“One of the things that we actually announced is that we’re putting Mac support on hold for launch, and focusing on Windows. People have said, ‘Why don’t you support Macs? So many people have Macs.’ It’s true. A lot of people have Apple hardware, especially in the laptop space. But the GPUs in those, they’re not even close to what we’re pushing for our recommended spec.”
In much the same way I came to try out the OS X machine, I started playing around with new Windows 10 laptops about a year ago. I picked one up second-hand from a repair shop by Penn station, I dabbled with it, and let it sit in a drawer throughout much of this year. Ultimately I put Ubuntu Linux on it and was glad to have a Linux machine back in the house after years of using Macs only. And then Windows 10 made a major leap.
Windows Linux Subsystem
The game changer was the introduction of the introduction of the Windows Linux Subsystem, a layer which allows Windows 10 to run Linux commands without any weird virtual machine or shim layer. In short: run Windows, run a terminal, run Linux CLI applications. Or, to make it more simple: run Windows 10 and run Ubuntu, the friendliest Linux ever as one.
The installation was trivial and with a few additional tweaks I had a rich, beautiful terminal client installed which made me feel as if I were back on a Mac.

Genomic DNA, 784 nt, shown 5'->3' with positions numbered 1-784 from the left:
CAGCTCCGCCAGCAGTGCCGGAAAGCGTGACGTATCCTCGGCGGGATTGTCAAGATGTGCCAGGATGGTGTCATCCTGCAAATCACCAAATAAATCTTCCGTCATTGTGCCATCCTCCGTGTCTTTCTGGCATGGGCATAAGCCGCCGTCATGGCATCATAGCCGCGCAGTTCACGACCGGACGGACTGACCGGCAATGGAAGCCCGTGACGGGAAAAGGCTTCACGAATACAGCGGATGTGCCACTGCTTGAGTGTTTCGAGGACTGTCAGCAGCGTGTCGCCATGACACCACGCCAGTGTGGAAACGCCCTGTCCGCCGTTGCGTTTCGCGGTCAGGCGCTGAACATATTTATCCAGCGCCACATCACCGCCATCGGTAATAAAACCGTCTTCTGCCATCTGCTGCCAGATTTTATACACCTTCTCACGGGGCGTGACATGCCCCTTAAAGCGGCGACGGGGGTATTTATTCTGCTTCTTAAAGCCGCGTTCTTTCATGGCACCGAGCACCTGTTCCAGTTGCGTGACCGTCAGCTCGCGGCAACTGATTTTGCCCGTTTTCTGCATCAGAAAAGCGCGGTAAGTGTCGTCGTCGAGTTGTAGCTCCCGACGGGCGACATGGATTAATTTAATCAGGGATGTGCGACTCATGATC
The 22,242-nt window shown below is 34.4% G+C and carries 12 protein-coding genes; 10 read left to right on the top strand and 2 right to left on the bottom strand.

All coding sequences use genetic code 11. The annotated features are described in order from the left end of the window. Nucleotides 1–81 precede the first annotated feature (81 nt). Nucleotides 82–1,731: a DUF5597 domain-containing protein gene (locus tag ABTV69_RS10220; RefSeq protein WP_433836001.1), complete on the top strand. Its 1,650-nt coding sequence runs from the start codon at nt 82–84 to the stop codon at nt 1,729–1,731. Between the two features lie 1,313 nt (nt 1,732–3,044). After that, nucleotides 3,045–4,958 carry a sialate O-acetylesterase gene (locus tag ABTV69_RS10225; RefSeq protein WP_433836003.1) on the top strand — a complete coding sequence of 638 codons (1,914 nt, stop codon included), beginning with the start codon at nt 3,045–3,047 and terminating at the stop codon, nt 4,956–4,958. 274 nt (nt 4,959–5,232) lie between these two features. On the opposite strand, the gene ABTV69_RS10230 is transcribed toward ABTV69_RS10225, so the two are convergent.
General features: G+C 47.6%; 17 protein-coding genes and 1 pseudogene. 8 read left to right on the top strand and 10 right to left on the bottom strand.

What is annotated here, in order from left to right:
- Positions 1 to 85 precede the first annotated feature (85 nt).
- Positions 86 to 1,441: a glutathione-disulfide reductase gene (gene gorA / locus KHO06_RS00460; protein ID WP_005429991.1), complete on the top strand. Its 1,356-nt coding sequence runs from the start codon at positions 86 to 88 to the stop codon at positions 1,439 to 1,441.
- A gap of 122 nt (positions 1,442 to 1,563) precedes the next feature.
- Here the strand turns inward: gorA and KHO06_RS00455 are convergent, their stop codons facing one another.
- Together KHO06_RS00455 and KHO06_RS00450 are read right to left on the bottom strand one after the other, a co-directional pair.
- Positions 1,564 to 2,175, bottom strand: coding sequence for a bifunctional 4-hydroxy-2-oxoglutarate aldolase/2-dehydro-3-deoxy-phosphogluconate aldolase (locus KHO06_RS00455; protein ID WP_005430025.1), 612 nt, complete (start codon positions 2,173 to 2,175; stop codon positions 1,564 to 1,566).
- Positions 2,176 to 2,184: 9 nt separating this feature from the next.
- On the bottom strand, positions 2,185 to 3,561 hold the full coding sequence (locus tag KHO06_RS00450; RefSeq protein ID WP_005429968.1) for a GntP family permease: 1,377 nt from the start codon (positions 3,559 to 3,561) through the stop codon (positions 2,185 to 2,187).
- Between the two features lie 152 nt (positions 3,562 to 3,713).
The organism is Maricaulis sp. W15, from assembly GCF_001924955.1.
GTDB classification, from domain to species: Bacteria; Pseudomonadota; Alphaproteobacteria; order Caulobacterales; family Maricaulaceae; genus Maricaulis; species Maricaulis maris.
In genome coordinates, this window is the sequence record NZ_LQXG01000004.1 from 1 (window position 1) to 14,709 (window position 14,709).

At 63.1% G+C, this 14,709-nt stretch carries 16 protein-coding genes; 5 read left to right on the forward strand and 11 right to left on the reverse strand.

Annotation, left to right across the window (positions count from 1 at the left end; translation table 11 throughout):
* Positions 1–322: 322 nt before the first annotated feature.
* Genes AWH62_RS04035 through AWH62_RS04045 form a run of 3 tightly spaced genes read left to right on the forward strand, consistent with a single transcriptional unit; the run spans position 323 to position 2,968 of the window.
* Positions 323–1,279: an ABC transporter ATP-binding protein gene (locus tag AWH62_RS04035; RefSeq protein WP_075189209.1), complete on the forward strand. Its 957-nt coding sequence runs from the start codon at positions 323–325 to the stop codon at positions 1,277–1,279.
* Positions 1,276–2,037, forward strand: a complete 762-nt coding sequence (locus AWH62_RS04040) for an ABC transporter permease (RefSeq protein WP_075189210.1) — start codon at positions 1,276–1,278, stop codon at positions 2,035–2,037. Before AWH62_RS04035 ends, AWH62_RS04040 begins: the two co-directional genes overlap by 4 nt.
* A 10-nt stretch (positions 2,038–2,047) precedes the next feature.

Redmond’s Turn to Turn the Page
In many ways, Win10 + WLS was the realization of the same thing that had drawn me the OS X over a decade ago: All the Linux goodies, with an OS that looked nice, could run apps and (occasionally) games. Here is an equal, and powerful, entrant from Microsoft but which bosts games support as well as virtual reality development capabilities. While my laptop independence has been helped by my leveraging a VPS as a development platform, I find native work just as effective on a Windows laptop as a Mac laptop.
If anything, in the same way that Apple’s advances urged Microsoft forward, it would be great if pressure from Microsoft leads Apple to make a Great Mac again. Thus far, recent Mac offerings and been gimmicky (touch bar, huh?) and / or underpowered. Lest they lose the hearts and minds of the developer community, Apple engineering needs to release a great development platform. At the moment, the only developers who can’t leave the Mac platform are iPhone developers. For all other developers, your next laptop might run Windows.